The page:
Unscrupulous financial advisers are tricking investors out of thousands of pounds by flouting rules that were meant to ban hidden charges and herald a new era of trust and transparency.
Eighteen months since the ban on commission payments for financial advice, Times Money has uncovered evidence that some advisers are finding other ways to receive payments that could lead to biased advice. We have passed on the allegations to the Financial Conduct Authority (FCA) which has promised to study them.
The commission ban, the key part of the Retail Distribution Review (RDR), was introduced to dispel the belief that financial advice was free. This arose because advisers were paid by financial groups, not investors, when they recommended a product.
Before RDR, for example, most investment funds had an initial charge of 5 per cent of the sum invested, of which 3 per cent was paid to the adviser. So if you invested £10,000 and paid the full charge, £300 would go to the adviser, which raised concerns about bias. The fear was that advisers recommended the products that paid them the most.
Since January last year, the regulator has required most advisers to be clearer by charging a fee for investment advice rather than hiding costs in a product’s charges. The rules are, however, being sabotaged in a number of ways.
Some advisers who have been disbarred from practising — or are not qualified under the new rules — are getting round the regulations by teaming up with qualified advisers.
Craig Palfrey, of Penguin, a chartered financial planner, says the unqualified individuals act as though they are still bona fide advisers, but it is their qualified colleagues who sign all the paperwork. A spokesman for the FCA says it was keen to crack down on “introducers” posing as advisers.
One way advisers get around the commission ban is by registering their company in a jurisdiction such as Gibraltar while carrying out business in the UK. Mr Palfrey says that advisers engaged in “passporting” continue to take commission on investments, often choosing products such as offshore investment bonds, which make upfront payments of 7 per cent. These payments are banned in the UK but permitted in some overseas jurisdictions.
Service charge con
Many advisers now levy a “service charge” for the
work they do and frequently agree with the customer that this can be taken out of the customer’s investments, rather than paid as a separate fee. Malcom Kerr, a senior adviser at EY Financial Services, says: “This can be perfectly fine, but there is a concern that the majority of advisers are operating new fee arrangements that turn out to be broadly identical to the old-style commission payments, with a 3 per ecnt initial charge and a 0.5 per cent annual charge.”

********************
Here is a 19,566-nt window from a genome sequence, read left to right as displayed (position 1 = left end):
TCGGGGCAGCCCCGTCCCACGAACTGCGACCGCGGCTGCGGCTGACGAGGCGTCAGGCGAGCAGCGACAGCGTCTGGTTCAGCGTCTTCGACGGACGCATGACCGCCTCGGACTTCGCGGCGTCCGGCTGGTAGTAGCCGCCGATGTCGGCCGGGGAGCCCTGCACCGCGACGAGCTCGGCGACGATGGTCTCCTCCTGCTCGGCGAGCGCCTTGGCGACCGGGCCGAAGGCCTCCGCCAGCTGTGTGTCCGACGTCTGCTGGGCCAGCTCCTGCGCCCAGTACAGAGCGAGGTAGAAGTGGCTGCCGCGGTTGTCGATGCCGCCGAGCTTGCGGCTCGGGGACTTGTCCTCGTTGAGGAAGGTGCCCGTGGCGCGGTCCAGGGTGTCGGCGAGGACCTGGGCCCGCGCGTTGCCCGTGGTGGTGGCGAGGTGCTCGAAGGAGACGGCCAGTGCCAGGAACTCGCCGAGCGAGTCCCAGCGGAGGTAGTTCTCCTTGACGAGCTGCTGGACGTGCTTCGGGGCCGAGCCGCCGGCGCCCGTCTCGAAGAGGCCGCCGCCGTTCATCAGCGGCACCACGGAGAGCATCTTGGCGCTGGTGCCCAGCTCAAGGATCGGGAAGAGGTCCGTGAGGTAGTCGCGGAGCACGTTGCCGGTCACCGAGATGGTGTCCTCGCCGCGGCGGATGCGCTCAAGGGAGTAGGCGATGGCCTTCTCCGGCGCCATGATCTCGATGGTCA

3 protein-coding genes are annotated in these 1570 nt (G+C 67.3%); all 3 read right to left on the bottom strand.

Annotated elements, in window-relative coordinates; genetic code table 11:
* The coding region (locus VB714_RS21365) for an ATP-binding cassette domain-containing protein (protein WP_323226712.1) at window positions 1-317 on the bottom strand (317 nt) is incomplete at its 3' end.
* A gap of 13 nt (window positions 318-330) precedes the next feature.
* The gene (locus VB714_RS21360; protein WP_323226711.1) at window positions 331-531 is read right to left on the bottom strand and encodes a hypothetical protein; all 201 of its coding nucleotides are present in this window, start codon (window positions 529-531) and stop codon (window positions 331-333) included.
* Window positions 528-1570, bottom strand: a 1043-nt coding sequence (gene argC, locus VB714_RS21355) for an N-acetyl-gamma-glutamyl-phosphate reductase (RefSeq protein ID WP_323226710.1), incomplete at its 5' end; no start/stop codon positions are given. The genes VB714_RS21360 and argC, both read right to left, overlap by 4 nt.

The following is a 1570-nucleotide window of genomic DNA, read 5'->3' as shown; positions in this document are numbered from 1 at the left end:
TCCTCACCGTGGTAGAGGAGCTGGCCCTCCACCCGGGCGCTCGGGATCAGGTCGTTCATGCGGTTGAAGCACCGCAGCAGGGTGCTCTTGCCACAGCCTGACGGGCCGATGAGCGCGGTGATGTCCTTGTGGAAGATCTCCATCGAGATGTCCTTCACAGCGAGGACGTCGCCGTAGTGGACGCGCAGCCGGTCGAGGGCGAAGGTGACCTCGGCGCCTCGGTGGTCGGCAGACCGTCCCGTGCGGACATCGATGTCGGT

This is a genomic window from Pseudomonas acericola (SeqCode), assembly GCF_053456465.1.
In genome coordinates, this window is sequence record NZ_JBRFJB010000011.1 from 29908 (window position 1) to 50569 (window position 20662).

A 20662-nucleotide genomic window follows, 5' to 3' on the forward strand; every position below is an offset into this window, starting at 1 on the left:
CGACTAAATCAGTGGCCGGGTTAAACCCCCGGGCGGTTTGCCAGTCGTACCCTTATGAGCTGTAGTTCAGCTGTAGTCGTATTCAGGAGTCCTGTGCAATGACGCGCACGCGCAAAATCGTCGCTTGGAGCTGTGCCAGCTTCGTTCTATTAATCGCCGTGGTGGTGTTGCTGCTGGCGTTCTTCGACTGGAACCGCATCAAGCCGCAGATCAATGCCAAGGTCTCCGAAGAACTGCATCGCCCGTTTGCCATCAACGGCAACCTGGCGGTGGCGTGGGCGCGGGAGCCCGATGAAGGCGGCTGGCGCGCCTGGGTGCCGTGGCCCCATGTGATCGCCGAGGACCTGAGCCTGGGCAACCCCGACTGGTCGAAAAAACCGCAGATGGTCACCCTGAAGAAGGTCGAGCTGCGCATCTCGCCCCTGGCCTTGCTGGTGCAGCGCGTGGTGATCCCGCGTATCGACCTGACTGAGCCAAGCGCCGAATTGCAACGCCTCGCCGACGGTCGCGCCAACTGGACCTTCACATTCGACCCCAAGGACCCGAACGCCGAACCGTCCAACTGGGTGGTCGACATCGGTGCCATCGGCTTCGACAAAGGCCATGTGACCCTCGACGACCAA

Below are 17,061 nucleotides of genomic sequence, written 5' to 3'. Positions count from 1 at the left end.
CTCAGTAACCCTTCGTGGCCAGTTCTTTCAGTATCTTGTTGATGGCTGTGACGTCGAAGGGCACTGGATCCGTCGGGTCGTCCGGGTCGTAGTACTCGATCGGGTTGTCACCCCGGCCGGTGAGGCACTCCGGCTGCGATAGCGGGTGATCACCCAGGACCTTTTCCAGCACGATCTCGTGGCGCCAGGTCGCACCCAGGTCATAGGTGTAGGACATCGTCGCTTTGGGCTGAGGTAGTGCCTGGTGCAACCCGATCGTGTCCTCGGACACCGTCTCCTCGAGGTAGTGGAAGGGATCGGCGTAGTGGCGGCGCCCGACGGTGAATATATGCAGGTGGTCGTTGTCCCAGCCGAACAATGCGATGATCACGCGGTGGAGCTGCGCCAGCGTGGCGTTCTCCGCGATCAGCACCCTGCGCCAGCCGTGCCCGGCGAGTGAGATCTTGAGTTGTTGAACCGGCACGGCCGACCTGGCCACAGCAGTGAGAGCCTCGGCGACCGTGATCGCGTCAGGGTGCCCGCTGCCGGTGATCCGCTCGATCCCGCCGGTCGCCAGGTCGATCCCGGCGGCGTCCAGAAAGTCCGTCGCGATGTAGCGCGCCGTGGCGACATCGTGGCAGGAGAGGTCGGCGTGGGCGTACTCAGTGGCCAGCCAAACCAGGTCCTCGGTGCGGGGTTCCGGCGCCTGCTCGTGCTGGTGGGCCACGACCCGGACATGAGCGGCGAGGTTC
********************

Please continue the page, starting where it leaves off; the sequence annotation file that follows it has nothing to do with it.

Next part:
The FCA fears that, while “hard” commission in the form of cash payments has ended, “soft” commissions continue to be a problem. These include hospitality and payments by financial groups to advisers for IT developmentand conferences.In a review last year, the regulator found that some life-insurance firms had arrangements that could influence advisers.
St James’s Place, the wealth manager, continues to operate what some critics would see as an “old-style” charging structure. It has not moved to embrace “clean” share classes which, within a fund, are those that have had commission for financial advisers or fund supermarkets stripped out. Justin Modray, of Candid Financial Advice, says: “One of the reasons St James’s Place feels able to do this is that it offers its own range of funds, but with management outsourced to third parties — in effect, it can charge whatever it likes.”
He points to the SJP UK High Income fund, which is outsourced to Neil Woodford. Mr Modray says: “It has a high initial charge of 5 per cent and a 1.86 per cent annual charge. This appears rather steep when compared with Woodford’s own new equity income fund, which has no initial charge and an annual charge of just 0.75 per cent plus platform charge of about 0.25 per cent.”
A St James’s Place spokesman says: “We do offer our clients an illustration which breaks down the annual charge into the amount payable to the St James’s Place adviser [0.5 per cent], the sum charged by St James’s Place for administration and its own margin [1 per cent] and the amount paid to the fund manager (Woodford) for running the fund [0.36 per cent].
“We do not offer funds with ‘unbundled’ charges because we insist that clients take advice and pay for it.”
Karen Barrett, of Unbiased.co.uk, the UK’s biggest search site for financial advisers, says: “The people referred to here are very much in a minority. The vast majority of advisers regard the RDR as an opportunity to raise their standards even higher.”
Times Money wants to hear about any examples of financial companies attempting to get round the provisions of the RDR. If you can help, contact email@example.com